The Massachusetts Supreme Court ruled yesterday that all convicted sex offenders are "entitled to a hearing before they are listed under the stateís sex offender registry law." This means that the Sex Offender Registry Board will "have to cease and police departments will have to cease giving out any names to the public for any offenders."
Under the current law, made effective in 1996, all convicts found guilty of certain offenses are required to register with their local police department. The challenge to this law came from a man convicted on charges of child rape in 1993. The court ruled that he was not required to register until after he had received a hearing.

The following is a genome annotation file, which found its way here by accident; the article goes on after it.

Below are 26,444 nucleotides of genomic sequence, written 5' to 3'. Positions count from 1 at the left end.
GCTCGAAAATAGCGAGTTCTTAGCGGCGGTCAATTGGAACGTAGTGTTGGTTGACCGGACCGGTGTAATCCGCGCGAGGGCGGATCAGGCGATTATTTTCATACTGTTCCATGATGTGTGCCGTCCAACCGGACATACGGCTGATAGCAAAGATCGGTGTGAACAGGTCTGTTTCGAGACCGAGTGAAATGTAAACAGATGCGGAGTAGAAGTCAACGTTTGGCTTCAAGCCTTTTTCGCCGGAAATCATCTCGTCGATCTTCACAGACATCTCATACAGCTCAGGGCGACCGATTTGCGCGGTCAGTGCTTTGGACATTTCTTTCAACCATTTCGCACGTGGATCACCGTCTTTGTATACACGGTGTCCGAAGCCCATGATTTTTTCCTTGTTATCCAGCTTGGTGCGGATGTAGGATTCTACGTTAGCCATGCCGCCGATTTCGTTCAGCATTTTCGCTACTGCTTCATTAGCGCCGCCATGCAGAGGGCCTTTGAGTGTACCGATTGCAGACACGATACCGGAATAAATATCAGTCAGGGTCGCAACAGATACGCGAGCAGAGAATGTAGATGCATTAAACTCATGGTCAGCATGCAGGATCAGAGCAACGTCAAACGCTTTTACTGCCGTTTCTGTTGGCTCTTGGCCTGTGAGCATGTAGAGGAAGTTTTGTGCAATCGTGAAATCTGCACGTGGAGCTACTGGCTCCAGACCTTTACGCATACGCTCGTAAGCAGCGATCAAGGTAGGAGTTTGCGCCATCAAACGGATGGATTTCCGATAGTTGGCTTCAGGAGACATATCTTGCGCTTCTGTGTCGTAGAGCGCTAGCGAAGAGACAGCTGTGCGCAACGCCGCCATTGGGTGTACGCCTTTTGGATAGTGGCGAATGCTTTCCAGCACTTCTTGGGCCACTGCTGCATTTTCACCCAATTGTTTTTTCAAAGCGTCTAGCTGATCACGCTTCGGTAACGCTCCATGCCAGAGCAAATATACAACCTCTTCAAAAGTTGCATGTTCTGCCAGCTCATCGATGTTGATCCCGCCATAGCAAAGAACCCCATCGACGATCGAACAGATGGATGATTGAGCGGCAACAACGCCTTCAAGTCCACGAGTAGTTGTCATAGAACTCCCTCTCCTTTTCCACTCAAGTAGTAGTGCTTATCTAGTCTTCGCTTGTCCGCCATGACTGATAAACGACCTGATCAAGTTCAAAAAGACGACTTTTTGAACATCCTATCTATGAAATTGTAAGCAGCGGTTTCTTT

The chief of the government bureau in the Massachusetts Attorney Generalís office, Anne Moore, commented, "It further delays bringing information about sex offenders to parents who may want that information to take necessary steps to protect their children."
12/9/2013 Mixed Results for Afghanistan's Anti-Violence Against Women Law - The United Nations Assistance Mission in Afghanistan (UNAMA) and the Office of the UN High Commissioner for Human Rights (OHCHR) released their annual report on violence against women in Afghanistan yesterday, revealing mixed results of the country's Elimination of Violence against Women Law.
"A Way to Go: An Update on Implementation of the Law on the Elimination of Violence against Women in Afghanistan [PDF]," found that there was a 28 percent increase in reports of violence against women from 2012 to 2013 , but only 17 percent of those were prosecuted under EVAW - a small 2 percent increase from last year.
The law, which was issued by the executive decree of President Hamid Karzai in 2009, criminalizes 22 acts of violence against women and specifies punishment for perpetrators. . . .